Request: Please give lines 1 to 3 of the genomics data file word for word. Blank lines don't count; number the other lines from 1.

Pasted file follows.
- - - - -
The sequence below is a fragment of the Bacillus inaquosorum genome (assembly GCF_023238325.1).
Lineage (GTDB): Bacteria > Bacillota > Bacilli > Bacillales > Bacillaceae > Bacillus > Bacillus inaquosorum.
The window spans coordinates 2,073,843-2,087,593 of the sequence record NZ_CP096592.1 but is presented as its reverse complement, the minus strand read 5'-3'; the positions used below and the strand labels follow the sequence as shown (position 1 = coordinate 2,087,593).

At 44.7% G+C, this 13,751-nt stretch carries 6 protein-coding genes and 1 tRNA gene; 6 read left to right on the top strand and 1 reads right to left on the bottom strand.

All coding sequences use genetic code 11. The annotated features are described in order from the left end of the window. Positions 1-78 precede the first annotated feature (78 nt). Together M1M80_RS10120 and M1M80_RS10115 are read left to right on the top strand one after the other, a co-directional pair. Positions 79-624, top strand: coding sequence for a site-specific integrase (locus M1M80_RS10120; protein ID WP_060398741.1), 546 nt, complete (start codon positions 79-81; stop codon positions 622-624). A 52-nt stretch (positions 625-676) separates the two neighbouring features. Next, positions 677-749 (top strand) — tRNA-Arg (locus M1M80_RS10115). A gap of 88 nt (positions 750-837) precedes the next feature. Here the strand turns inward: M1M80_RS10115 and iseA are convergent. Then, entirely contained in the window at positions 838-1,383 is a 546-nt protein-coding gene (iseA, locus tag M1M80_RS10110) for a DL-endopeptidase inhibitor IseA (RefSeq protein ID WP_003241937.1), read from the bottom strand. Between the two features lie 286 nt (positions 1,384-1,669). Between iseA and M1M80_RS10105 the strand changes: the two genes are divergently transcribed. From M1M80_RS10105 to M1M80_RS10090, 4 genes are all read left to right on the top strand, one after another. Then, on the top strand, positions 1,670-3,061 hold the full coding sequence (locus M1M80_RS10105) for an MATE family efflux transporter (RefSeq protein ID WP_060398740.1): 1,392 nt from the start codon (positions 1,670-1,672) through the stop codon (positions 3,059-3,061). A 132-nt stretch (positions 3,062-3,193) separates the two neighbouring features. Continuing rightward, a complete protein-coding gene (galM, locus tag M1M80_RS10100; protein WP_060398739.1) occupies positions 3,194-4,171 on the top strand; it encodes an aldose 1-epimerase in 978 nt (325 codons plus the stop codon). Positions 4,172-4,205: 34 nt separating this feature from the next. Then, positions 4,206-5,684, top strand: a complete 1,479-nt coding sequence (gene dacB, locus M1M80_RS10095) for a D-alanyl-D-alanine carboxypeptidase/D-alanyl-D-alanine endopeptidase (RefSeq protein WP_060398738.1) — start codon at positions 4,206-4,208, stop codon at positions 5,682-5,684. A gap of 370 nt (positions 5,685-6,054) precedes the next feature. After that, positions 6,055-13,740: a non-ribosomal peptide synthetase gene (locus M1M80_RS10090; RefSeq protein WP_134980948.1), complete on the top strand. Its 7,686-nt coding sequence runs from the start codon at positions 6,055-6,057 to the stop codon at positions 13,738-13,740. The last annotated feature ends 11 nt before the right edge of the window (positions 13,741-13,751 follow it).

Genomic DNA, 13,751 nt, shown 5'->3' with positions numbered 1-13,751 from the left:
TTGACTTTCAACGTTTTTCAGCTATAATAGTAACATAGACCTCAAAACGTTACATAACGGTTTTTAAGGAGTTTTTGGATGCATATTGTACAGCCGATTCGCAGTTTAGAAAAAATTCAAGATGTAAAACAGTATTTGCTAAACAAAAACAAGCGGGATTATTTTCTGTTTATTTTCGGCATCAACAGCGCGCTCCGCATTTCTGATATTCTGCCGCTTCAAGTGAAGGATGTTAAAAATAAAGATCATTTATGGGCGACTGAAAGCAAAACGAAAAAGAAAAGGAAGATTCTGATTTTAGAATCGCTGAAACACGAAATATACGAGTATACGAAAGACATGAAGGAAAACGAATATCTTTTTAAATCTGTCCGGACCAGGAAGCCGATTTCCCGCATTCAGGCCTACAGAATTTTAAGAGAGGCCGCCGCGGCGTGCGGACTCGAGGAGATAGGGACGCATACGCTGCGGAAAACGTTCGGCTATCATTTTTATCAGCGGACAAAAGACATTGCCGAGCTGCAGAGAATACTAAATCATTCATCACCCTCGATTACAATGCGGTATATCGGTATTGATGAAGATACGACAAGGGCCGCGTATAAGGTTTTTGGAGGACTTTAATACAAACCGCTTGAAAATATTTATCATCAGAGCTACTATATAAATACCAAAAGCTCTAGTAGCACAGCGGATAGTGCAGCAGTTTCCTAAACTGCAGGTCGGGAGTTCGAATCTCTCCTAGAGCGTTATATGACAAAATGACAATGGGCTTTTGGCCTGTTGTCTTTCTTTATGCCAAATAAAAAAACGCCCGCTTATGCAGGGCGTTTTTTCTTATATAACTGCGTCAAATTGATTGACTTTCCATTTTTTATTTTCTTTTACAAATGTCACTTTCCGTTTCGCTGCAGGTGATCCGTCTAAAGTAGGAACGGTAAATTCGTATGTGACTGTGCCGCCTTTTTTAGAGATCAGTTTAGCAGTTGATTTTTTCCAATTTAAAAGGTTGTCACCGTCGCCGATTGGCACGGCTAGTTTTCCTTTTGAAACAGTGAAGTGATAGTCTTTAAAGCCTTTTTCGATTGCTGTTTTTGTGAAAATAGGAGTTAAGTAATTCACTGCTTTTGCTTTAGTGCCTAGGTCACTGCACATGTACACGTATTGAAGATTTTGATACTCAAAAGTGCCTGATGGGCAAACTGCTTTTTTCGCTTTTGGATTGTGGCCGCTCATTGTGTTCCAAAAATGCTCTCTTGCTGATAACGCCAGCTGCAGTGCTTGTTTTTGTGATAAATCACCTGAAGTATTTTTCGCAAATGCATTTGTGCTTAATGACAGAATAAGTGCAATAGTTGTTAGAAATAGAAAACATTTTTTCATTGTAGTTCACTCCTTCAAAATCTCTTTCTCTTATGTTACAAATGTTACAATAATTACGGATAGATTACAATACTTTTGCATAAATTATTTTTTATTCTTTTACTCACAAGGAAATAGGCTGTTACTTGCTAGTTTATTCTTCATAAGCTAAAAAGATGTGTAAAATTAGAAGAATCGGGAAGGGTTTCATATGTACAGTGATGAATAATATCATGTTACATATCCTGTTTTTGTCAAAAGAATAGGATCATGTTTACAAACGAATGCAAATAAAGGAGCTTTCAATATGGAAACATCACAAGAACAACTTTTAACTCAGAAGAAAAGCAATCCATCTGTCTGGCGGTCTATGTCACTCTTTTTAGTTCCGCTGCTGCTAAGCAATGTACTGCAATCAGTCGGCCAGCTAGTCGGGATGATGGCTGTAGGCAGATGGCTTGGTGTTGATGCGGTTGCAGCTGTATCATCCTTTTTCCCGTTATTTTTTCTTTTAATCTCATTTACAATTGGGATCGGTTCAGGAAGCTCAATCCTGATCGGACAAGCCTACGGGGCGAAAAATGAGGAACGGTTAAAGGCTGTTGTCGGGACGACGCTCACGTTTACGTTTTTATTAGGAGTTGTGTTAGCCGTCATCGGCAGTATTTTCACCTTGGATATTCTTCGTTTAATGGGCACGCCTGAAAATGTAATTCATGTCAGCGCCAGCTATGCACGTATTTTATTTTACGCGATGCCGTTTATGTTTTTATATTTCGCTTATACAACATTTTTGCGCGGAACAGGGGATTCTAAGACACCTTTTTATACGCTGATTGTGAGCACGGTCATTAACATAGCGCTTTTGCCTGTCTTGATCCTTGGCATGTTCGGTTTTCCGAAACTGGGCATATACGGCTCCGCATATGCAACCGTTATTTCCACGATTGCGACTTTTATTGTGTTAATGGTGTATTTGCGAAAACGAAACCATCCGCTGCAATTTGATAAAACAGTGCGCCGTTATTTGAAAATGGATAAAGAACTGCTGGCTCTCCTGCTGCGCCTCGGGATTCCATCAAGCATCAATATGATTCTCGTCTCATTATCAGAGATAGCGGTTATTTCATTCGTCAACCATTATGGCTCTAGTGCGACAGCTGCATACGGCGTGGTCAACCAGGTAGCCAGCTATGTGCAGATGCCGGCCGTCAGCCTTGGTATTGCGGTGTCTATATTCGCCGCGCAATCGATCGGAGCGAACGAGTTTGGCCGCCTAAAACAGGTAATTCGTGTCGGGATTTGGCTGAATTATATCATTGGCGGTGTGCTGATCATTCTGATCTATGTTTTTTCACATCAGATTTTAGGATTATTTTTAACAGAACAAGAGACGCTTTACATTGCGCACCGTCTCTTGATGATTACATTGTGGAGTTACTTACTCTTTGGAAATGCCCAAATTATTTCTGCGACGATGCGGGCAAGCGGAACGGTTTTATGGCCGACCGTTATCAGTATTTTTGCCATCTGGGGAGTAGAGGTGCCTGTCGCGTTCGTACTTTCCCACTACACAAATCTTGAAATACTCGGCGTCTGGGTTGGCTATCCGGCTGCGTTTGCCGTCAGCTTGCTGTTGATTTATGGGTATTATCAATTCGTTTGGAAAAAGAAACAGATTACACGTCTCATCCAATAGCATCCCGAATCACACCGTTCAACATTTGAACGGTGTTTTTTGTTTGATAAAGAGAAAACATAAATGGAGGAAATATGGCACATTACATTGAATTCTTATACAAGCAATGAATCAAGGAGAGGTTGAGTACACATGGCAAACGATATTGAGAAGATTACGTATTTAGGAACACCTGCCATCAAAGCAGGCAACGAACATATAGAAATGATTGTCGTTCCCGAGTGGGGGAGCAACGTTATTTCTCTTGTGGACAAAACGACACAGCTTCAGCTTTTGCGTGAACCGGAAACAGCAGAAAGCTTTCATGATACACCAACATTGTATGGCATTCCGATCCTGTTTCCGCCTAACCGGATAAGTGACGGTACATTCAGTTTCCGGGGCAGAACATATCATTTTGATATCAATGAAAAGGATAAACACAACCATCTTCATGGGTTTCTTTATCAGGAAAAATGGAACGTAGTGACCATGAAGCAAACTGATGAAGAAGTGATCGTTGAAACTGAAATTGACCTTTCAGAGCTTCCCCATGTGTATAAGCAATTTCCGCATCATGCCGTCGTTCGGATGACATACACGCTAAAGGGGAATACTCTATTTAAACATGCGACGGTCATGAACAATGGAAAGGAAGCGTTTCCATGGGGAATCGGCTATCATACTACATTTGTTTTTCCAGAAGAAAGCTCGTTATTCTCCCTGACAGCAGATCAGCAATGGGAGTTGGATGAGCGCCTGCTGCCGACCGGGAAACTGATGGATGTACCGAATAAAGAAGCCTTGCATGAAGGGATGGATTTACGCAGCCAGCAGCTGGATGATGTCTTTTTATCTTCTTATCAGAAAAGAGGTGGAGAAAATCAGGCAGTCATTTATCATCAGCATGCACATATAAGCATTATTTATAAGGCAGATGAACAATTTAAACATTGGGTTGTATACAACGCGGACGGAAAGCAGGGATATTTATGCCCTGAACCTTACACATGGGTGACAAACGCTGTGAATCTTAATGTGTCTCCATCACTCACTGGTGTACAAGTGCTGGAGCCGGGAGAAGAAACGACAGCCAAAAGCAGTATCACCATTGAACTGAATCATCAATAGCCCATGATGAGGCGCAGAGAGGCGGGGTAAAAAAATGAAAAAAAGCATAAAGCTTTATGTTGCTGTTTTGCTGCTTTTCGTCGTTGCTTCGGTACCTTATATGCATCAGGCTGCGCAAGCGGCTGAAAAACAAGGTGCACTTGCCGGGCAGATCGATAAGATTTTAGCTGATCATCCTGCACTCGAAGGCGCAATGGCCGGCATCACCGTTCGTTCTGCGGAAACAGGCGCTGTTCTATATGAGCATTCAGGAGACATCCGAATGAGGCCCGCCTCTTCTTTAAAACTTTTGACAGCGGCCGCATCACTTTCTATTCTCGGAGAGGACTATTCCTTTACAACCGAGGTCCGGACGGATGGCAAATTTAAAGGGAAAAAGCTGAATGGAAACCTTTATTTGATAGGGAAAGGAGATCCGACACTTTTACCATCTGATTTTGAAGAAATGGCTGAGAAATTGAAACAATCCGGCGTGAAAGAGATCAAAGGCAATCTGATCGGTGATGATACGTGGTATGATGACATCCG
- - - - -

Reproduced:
The sequence below is a fragment of the Bacillus inaquosorum genome (assembly GCF_023238325.1).
Lineage (GTDB): Bacteria > Bacillota > Bacilli > Bacillales > Bacillaceae > Bacillus > Bacillus inaquosorum.
The window spans coordinates 2,073,843-2,087,593 of the sequence record NZ_CP096592.1 but is presented as its reverse complement, the minus strand read 5'-3'; the positions used below and the strand labels follow the sequence as shown (position 1 = coordinate 2,087,593).